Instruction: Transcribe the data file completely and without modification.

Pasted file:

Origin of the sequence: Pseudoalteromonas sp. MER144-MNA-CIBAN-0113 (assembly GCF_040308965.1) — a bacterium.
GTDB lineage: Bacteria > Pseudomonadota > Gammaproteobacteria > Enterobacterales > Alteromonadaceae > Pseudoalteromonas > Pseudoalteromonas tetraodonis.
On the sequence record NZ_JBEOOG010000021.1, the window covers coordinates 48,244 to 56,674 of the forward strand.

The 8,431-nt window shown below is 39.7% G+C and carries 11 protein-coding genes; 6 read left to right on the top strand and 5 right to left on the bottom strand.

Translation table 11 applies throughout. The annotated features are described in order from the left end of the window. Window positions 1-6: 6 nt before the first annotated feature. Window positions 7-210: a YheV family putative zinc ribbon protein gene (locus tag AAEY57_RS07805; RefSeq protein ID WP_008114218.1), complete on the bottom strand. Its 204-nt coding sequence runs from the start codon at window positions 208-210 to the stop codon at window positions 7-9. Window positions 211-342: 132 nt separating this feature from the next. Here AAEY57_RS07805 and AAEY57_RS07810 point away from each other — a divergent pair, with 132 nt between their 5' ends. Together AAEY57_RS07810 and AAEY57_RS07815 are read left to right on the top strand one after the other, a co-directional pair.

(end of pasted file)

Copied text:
Origin of the sequence: Pseudoalteromonas sp. MER144-MNA-CIBAN-0113 (assembly GCF_040308965.1) — a bacterium.
GTDB lineage: Bacteria > Pseudomonadota > Gammaproteobacteria > Enterobacterales > Alteromonadaceae > Pseudoalteromonas > Pseudoalteromonas tetraodonis.
On the sequence record NZ_JBEOOG010000021.1, the window covers coordinates 48,244 to 56,674 of the forward strand.

The 8,431-nt window shown below is 39.7% G+C and carries 11 protein-coding genes; 6 read left to right on the top strand and 5 right to left on the bottom strand.

Translation table 11 applies throughout. The annotated features are described in order from the left end of the window. Window positions 1-6: 6 nt before the first annotated feature. Window positions 7-210: a YheV family putative zinc ribbon protein gene (locus tag AAEY57_RS07805; RefSeq protein ID WP_008114218.1), complete on the bottom strand. Its 204-nt coding sequence runs from the start codon at window positions 208-210 to the stop codon at window positions 7-9. Window positions 211-342: 132 nt separating this feature from the next. Here AAEY57_RS07805 and AAEY57_RS07810 point away from each other — a divergent pair, with 132 nt between their 5' ends. Together AAEY57_RS07810 and AAEY57_RS07815 are read left to right on the top strand one after the other, a co-directional pair.